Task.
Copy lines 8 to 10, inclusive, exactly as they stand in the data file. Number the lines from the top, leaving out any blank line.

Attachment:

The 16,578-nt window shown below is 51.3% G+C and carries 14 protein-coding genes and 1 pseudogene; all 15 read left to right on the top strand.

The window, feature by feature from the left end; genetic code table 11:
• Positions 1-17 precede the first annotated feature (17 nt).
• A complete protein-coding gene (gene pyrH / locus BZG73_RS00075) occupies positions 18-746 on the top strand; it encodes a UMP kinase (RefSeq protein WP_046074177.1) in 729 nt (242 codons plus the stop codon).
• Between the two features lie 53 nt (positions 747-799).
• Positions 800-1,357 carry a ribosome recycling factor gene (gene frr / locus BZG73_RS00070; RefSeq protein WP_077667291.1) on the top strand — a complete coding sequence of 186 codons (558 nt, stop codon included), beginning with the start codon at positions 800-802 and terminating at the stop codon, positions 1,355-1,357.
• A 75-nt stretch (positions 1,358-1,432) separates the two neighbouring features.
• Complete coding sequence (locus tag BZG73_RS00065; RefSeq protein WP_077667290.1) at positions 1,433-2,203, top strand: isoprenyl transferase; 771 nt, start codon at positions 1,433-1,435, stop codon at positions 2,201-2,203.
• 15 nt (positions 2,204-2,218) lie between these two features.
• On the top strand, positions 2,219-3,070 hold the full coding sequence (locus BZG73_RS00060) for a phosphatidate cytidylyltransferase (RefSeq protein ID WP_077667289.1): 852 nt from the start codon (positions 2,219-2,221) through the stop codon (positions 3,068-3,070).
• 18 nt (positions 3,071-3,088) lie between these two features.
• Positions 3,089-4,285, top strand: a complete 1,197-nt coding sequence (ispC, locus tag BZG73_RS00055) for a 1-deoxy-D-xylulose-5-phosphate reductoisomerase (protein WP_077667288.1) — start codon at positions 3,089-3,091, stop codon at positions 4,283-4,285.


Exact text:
• Complete coding sequence (locus tag BZG73_RS00065; RefSeq protein WP_077667290.1) at positions 1,433-2,203, top strand: isoprenyl transferase; 771 nt, start codon at positions 1,433-1,435, stop codon at positions 2,201-2,203.
• 15 nt (positions 2,204-2,218) lie between these two features.
• On the top strand, positions 2,219-3,070 hold the full coding sequence (locus BZG73_RS00060) for a phosphatidate cytidylyltransferase (RefSeq protein ID WP_077667289.1): 852 nt from the start codon (positions 2,219-2,221) through the stop codon (positions 3,068-3,070).